The future looks bright for a long-term and deepening relationship between the capital markets and reinsurance, according to comments from PwC, citing strong demand for insurance-linked securities (ILS) as an alternative asset class investment.
As investor demand for insurance-linked securities and reinsurance-linked investment opportunities grows the long-term trend is towards growth in the volume of third-party capital actively operating in the global reinsurance market, said PwC in comments published to coincide with the SIFMA IRLS 2014 conference in New York this week.
PwC’s analysis of the ILS sector and capital markets investors indicates that third-party capital is active in reinsurance and ILS not because it is starved of yield elsewhere, but as a long-term diversification strategy for the investors seeking direct exposure to reinsurance risk.
Scott Watson-Brown, Alternative Investments Leader at PwC Bermuda, commented; “We are seeing continuing capital markets interest in reinsurance and alternative risk transfer in 2014. Existing investors are putting more money to work and we are aware of a number of new investors progressing through their due diligence programmes to participate in this blossoming asset class.”
The same questions around the ‘stickiness’ or otherwise of third-party capital in reinsurance and ILS continue to be asked, whether the capital will take flight after a major loss event or if it will flow out of ILS as yields begin to look better elsewhere.
Watson-Brown and PwC believe otherwise, as do the majority of people who are close to the actual investors in the ILS space. He explained; “Our analysis points to an investor base that demonstrates a fundamental understanding of the risks to which its capital is exposed; portfolio allocations are made with this understanding, and allocations are being made following months or even years of in-depth due diligence.”
This is certainly the experience Artemis has in conversations with the end-investor community in ILS and reinsurance. These are not naive capital, as some might have you believe, rather these are typically sophisticated investors who spend significant time to gain an appreciation and understanding of the ILS asset class.
Watson-Brown added; “For any new investor interested in insurance-linked securities or other types of investment in reinsurance, it is critical to have a precise understanding of how a bond or similar structure will perform in the instance of a catastrophic loss and just what spectrum of risks you are exposed to.”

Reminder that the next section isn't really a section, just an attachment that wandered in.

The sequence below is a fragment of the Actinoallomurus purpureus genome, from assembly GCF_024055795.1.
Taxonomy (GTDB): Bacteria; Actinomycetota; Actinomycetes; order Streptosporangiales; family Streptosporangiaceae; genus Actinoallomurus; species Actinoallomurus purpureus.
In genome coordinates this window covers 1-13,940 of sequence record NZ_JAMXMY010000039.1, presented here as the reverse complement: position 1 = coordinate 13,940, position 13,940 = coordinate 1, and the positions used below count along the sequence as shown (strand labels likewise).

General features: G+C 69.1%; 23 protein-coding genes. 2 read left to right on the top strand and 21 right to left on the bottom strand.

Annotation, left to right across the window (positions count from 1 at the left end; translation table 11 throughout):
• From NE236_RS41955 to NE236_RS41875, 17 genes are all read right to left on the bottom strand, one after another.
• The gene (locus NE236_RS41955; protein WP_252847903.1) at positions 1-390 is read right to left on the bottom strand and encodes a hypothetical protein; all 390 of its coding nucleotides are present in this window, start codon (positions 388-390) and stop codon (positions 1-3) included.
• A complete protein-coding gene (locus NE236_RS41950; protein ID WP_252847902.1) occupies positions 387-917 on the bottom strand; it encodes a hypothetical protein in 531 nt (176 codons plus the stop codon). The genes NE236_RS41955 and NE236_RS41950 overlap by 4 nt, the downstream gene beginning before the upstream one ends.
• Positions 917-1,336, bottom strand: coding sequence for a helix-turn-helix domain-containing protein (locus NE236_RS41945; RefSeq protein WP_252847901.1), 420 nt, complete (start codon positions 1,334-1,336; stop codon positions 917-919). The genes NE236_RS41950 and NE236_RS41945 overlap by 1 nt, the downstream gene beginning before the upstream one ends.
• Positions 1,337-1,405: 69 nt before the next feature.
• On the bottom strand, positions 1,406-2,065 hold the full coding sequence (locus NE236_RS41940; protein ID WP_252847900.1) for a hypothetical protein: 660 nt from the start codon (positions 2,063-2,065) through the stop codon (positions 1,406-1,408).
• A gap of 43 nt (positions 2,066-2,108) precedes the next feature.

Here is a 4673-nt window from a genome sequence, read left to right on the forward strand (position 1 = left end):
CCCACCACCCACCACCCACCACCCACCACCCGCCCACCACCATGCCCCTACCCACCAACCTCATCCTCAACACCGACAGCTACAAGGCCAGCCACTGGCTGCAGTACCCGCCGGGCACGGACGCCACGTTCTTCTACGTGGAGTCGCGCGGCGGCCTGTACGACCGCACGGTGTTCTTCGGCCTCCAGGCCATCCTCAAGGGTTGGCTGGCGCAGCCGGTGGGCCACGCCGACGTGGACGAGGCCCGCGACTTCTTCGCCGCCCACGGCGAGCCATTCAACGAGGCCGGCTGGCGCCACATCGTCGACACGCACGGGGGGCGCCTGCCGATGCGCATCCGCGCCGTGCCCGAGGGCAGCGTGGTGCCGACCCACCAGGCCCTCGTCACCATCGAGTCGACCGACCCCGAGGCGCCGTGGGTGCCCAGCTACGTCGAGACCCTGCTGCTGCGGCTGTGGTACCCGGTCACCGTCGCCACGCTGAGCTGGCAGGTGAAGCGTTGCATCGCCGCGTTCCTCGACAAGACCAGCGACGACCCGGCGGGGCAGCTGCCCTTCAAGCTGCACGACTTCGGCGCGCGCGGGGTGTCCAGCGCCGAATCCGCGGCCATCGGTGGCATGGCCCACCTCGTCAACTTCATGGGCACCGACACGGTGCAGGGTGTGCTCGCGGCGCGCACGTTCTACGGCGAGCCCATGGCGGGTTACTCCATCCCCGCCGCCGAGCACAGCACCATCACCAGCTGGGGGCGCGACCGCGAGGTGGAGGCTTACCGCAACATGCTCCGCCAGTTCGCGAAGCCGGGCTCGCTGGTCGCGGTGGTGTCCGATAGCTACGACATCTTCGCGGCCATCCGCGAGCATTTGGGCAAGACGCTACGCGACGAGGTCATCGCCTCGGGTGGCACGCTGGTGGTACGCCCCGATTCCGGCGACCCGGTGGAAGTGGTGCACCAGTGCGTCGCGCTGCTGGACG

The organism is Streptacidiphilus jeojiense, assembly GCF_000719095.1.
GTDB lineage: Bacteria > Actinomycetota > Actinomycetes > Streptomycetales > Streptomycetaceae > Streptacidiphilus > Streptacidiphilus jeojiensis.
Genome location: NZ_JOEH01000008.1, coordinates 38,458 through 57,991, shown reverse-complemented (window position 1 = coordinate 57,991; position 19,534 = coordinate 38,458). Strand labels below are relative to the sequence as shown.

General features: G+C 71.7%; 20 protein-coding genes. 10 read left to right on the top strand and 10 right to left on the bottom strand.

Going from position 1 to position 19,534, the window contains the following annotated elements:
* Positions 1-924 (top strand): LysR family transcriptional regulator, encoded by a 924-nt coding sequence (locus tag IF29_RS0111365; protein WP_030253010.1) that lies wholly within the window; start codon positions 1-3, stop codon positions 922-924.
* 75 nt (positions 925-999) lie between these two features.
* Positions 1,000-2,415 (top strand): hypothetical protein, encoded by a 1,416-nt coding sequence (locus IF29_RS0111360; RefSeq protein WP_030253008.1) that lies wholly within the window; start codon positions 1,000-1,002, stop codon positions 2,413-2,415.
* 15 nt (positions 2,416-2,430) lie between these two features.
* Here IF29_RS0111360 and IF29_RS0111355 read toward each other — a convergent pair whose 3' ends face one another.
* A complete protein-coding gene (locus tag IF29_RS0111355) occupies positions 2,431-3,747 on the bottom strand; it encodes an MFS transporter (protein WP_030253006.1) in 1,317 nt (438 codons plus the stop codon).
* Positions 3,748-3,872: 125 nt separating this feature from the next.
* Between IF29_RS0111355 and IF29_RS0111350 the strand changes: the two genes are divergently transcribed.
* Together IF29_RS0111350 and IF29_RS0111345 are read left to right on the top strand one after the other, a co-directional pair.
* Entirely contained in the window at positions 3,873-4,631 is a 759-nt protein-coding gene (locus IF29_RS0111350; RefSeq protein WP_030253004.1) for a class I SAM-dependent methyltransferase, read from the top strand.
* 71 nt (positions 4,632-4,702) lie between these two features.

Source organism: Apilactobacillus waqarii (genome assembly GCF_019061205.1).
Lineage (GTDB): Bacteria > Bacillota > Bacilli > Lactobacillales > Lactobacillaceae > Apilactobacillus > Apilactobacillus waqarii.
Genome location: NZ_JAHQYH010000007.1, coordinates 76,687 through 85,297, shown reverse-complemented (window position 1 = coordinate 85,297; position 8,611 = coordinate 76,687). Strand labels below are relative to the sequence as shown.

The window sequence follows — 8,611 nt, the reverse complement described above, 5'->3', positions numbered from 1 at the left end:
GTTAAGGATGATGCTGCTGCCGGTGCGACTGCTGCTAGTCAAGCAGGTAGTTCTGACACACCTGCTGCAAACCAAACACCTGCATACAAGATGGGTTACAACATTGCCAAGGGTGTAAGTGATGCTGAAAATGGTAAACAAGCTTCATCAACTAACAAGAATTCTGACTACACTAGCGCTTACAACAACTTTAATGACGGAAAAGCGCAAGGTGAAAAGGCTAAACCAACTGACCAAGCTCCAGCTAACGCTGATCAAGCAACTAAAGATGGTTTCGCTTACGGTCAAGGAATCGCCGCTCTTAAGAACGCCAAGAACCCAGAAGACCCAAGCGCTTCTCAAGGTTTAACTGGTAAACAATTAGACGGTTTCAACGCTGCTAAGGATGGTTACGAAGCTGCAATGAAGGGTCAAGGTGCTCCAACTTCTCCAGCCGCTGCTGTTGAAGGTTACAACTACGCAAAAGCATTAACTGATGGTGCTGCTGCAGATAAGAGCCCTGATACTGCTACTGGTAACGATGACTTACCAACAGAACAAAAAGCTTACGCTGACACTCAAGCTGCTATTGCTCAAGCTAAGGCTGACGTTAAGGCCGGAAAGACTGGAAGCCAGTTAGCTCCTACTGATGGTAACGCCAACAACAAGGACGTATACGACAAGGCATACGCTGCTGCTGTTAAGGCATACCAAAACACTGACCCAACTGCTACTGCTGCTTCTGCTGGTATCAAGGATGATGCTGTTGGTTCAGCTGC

PwC notes the growing trend for traditional reinsurers to manage the third-party capital directly, benefitting from the lower cost of capital within their underwriting and fee income from managing institutional money within capital market structures.
Watson-Brown explained PwC’s thinking on this trend; “For some this is an openly defensive move, but for others we have seen a commitment to take advantage of this broader interest from the capital markets, much broader than we have seen in past years. These reinsurers are adapting to the market place developments and the success stories are coming from those who are innovative and those who differentiate themselves through proven reinsurance programmes.”
Arthur Wightman, Insurance Leader at PwC Bermuda, added his thoughts; “The level of transactional activity is at a higher point than we have seen in the last several years and we expect to see the number of new incorporations of reinsurance entities grow in 2014. Consistent with 2001 and 2006 activity, it’s concentrated in Bermuda once again affirming the attractiveness of the domicile as a sophisticated centre of excellence for reinsurance and innovation.”
The question here is what type of reinsurance entities will become established. In recent months it appears that a range of vehicles, entities and company types are starting-up in Bermuda, with many adopting a third-party capital backed strategy and also more focus on the asset side of the business through asset manager backed start-ups as well.
Interestingly, even the more traditional looking reinsurance start-ups now tend to have something ‘alternative’ about them, such as a high-performing asset manager on the investment side or leveraging third-party capital on the underwriting side.
Wightman continued; “We do expect to see the model evolve in property catastrophe reinsurance – perhaps not as dramatically as some might suggest – both within existing participants as well as new businesses being formed. Core to this as always will be long-term resilience and policyholder protection. For the relationship between the capital markets and risk transfer to sustain over the long term these products must continue to perform. In other words, it would be very damaging if an investor was surprised in any way by how an investment performed when an event occurred. Likewise, if policyholders or counter parties were not well protected over the long-term the value proposition would evaporate quickly.”
The model is already changing, as evident from the new start-ups and the growing third-party capital, ILS and collateralized reinsurance space, the question is how far will that change go. As reinsurers and third-party capital managers adopt new technologies, innovation speeds up and efficiency becomes ever more important on both asset and liability sides of the reinsurance business, the future looks set to throw up some innovative and perhaps surprising new structures and entities, Artemis believes.
Wightman concluded; “The future is bright for a long-term relationship between the capital markets and reinsurance, but it will be important to retain an acute focus on the needs of clients who are hedging their exposures to some of the most damaging forces in nature.”
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